May is Asthma and Allergy Awareness Month. This time of year is one of the worst for most allergy and asthma sufferers – which is around 65 million Americans.
Asthma is the result of inflammation and narrowing of our airways. Symptoms of asthma attacks include difficulty breathing, chest pain, wheezing, and coughing. For some, symptoms are mild, while for others, it can seriously affect daily life.
Tips to prevent asthma attacks:
- Know what triggers your asthma attacks is key. Keep a diary for several weeks to keep track of your symptoms and note the environments that triggered them. Asthma can also be triggered by emotional changes including stress and anxiety.
- Avoid smoke of any kind. Smoking has been linked to more severe symptoms and more frequent hospitalizations in asthmatics. Even secondhand smoke exposure can trigger symptoms, so avoid public places that allow smoking.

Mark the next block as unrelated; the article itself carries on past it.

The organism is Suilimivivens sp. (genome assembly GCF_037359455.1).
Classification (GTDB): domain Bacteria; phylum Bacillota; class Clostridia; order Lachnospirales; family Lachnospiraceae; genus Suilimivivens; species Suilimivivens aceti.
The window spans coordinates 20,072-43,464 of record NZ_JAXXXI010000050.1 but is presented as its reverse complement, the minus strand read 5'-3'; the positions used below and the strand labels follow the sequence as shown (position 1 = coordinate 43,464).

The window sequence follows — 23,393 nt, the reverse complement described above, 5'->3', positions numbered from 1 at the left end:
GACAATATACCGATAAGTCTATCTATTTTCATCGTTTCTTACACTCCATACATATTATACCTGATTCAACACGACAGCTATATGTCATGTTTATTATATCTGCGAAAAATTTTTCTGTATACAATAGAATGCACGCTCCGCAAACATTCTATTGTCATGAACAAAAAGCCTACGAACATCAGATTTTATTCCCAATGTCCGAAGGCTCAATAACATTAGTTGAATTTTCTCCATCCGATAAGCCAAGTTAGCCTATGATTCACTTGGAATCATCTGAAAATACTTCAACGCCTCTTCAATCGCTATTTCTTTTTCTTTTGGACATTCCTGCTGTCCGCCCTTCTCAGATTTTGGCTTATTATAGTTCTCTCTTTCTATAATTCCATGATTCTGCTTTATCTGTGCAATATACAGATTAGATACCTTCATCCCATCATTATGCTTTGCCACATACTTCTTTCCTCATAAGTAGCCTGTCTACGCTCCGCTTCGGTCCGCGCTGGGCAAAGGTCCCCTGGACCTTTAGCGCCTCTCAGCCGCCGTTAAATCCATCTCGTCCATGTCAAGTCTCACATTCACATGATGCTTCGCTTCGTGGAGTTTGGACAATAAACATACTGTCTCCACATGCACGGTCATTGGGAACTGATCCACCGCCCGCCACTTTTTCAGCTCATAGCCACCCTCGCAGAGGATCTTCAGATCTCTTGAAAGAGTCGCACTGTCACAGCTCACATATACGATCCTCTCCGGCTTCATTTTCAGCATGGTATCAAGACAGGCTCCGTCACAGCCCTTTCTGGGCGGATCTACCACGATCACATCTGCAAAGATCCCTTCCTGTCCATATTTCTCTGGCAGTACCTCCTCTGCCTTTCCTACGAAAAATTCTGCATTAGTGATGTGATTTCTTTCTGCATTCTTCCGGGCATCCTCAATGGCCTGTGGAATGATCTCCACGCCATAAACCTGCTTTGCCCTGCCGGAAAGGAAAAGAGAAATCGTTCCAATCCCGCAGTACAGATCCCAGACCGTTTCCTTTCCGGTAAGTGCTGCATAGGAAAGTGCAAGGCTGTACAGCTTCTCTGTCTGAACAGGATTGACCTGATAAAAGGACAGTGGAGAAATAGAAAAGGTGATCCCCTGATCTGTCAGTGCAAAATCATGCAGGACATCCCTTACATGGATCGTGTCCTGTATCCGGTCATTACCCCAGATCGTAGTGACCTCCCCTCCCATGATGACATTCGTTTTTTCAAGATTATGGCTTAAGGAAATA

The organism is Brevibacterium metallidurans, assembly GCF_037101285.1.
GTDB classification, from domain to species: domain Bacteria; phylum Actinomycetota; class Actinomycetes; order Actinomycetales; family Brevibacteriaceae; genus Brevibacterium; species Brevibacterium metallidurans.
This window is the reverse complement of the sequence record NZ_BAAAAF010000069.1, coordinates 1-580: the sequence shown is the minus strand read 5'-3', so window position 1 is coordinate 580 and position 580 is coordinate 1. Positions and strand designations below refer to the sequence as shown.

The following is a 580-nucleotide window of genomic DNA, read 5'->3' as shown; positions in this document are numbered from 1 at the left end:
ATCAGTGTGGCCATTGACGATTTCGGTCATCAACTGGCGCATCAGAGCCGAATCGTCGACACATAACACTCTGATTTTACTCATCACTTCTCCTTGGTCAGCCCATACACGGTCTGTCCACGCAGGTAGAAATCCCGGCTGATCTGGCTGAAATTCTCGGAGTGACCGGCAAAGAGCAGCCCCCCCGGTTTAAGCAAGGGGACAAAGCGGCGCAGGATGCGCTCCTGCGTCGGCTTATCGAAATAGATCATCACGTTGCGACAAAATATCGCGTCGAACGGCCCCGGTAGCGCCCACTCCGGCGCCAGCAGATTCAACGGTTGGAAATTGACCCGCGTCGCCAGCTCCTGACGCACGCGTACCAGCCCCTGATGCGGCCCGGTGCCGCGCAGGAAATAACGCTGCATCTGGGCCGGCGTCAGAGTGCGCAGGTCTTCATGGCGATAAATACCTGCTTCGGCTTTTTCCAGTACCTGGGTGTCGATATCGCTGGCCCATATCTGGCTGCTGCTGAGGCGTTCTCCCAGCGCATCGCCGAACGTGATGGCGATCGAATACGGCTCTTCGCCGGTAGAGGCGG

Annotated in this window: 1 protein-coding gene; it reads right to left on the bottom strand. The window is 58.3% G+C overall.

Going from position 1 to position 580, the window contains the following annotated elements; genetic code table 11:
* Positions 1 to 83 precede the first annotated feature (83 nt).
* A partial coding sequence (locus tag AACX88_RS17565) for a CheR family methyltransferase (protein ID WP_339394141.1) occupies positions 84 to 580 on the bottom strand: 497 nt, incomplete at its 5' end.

- Stay up to date on your vaccinations. Those with asthma are at greater risk to have complications from the flu or pneumonia and are more likely to be hospitalized from them. Age-appropriate and annual vaccinations (like the flu shot) as recommended by your doctor will protect you in many ways.
- Take asthma medications as prescribed. Long-term medications are meant to prevent symptoms, so take them even when you feel well. Always carry your medication with you to work, school, or when traveling. If you find yourself using short-term inhalers more often, your symptoms are not well-controlled, and you should talk to your doctor.
- Limit allergens at home. Dust can lead to inflammation and trigger an asthma attack, so changing bed linens and vacuuming often can be helpful. Using an air purifier can also help prevent buildup of dust mites.
Asthma is a chronic condition, and its symptoms can change over time. It is vital to get regular checkups, so if you are overdue, make an appointment today. While it can’t be cured, there are many medications to manage symptoms and help you breathe easy.